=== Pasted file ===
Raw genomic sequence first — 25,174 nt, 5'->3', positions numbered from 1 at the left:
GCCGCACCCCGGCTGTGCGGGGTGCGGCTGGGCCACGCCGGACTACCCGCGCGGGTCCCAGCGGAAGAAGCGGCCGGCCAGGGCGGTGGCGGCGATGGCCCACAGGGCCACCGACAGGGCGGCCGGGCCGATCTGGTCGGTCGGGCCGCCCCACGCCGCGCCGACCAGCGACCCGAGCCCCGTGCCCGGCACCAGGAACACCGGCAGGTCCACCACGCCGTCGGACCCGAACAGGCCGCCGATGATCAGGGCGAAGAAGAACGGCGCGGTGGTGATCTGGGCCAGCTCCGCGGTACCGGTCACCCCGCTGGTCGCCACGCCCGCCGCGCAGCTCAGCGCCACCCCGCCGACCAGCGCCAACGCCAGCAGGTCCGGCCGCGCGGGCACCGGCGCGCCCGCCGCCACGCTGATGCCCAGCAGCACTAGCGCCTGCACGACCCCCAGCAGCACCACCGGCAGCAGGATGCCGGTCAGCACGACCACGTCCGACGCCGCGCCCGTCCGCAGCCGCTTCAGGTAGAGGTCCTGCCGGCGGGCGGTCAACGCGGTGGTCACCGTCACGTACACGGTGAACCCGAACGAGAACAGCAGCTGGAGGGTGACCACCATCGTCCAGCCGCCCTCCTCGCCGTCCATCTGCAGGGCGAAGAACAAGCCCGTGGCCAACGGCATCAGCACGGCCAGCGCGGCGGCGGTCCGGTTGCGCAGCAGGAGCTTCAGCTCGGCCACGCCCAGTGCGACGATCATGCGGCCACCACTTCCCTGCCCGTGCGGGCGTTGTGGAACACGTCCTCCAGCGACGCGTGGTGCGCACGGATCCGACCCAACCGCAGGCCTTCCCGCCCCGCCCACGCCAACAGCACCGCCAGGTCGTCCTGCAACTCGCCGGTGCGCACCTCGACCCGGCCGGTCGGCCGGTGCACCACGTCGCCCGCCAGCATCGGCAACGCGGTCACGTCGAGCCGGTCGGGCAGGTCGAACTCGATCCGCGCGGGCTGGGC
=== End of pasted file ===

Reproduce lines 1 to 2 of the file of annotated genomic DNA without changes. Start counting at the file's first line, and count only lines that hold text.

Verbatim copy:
Raw genomic sequence first — 25,174 nt, 5'->3', positions numbered from 1 at the left:
GCCGCACCCCGGCTGTGCGGGGTGCGGCTGGGCCACGCCGGACTACCCGCGCGGGTCCCAGCGGAAGAAGCGGCCGGCCAGGGCGGTGGCGGCGATGGCCCACAGGGCCACCGACAGGGCGGCCGGGCCGATCTGGTCGGTCGGGCCGCCCCACGCCGCGCCGACCAGCGACCCGAGCCCCGTGCCCGGCACCAGGAACACCGGCAGGTCCACCACGCCGTCGGACCCGAACAGGCCGCCGATGATCAGGGCGAAGAAGAACGGCGCGGTGGTGATCTGGGCCAGCTCCGCGGTACCGGTCACCCCGCTGGTCGCCACGCCCGCCGCGCAGCTCAGCGCCACCCCGCCGACCAGCGCCAACGCCAGCAGGTCCGGCCGCGCGGGCACCGGCGCGCCCGCCGCCACGCTGATGCCCAGCAGCACTAGCGCCTGCACGACCCCCAGCAGCACCACCGGCAGCAGGATGCCGGTCAGCACGACCACGTCCGACGCCGCGCCCGTCCGCAGCCGCTTCAGGTAGAGGTCCTGCCGGCGGGCGGTCAACGCGGTGGTCACCGTCACGTACACGGTGAACCCGAACGAGAACAGCAGCTGGAGGGTGACCACCATCGTCCAGCCGCCCTCCTCGCCGTCCATCTGCAGGGCGAAGAACAAGCCCGTGGCCAACGGCATCAGCACGGCCAGCGCGGCGGCGGTCCGGTTGCGCAGCAGGAGCTTCAGCTCGGCCACGCCCAGTGCGACGATCATGCGGCCACCACTTCCCTGCCCGTGCGGGCGTTGTGGAACACGTCCTCCAGCGACGCGTGGTGCGCACGGATCCGACCCAACCGCAGGCCTTCCCGCCCCGCCCACGCCAACAGCACCGCCAGGTCGTCCTGCAACTCGCCGGTGCGCACCTCGACCCGGCCGGTCGGCCGGTGCACCACGTCGCCCGCCAGCATCGGCAACGCGGTCACGTCGAGCCGGTCGGGCAGGTCGAACTCGATCCGCGCGGGCTGGGC